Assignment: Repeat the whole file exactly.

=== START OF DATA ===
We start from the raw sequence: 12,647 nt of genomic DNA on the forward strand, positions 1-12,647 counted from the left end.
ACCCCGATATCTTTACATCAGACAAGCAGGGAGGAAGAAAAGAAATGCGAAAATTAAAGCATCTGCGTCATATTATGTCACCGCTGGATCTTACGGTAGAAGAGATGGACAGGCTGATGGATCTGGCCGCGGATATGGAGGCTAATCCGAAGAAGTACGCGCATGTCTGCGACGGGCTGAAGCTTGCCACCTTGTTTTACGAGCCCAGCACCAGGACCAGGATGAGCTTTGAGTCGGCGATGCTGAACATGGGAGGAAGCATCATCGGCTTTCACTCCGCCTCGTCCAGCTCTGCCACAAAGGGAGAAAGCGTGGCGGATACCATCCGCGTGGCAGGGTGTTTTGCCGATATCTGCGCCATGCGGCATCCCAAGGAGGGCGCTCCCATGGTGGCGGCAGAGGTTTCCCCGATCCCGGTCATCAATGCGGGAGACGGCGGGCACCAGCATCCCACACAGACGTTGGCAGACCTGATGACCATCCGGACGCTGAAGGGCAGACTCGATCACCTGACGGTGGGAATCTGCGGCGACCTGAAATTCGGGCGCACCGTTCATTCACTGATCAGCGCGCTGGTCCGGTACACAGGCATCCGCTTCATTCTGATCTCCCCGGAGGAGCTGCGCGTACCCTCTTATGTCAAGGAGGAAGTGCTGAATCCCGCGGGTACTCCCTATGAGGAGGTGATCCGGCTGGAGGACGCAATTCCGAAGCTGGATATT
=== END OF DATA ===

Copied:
We start from the raw sequence: 12,647 nt of genomic DNA on the forward strand, positions 1-12,647 counted from the left end.
ACCCCGATATCTTTACATCAGACAAGCAGGGAGGAAGAAAAGAAATGCGAAAATTAAAGCATCTGCGTCATATTATGTCACCGCTGGATCTTACGGTAGAAGAGATGGACAGGCTGATGGATCTGGCCGCGGATATGGAGGCTAATCCGAAGAAGTACGCGCATGTCTGCGACGGGCTGAAGCTTGCCACCTTGTTTTACGAGCCCAGCACCAGGACCAGGATGAGCTTTGAGTCGGCGATGCTGAACATGGGAGGAAGCATCATCGGCTTTCACTCCGCCTCGTCCAGCTCTGCCACAAAGGGAGAAAGCGTGGCGGATACCATCCGCGTGGCAGGGTGTTTTGCCGATATCTGCGCCATGCGGCATCCCAAGGAGGGCGCTCCCATGGTGGCGGCAGAGGTTTCCCCGATCCCGGTCATCAATGCGGGAGACGGCGGGCACCAGCATCCCACACAGACGTTGGCAGACCTGATGACCATCCGGACGCTGAAGGGCAGACTCGATCACCTGACGGTGGGAATCTGCGGCGACCTGAAATTCGGGCGCACCGTTCATTCACTGATCAGCGCGCTGGTCCGGTACACAGGCATCCGCTTCATTCTGATCTCCCCGGAGGAGCTGCGCGTACCCTCTTATGTCAAGGAGGAAGTGCTGAATCCCGCGGGTACTCCCTATGAGGAGGTGATCCGGCTGGAGGACGCAATTCCGAAGCTGGATATT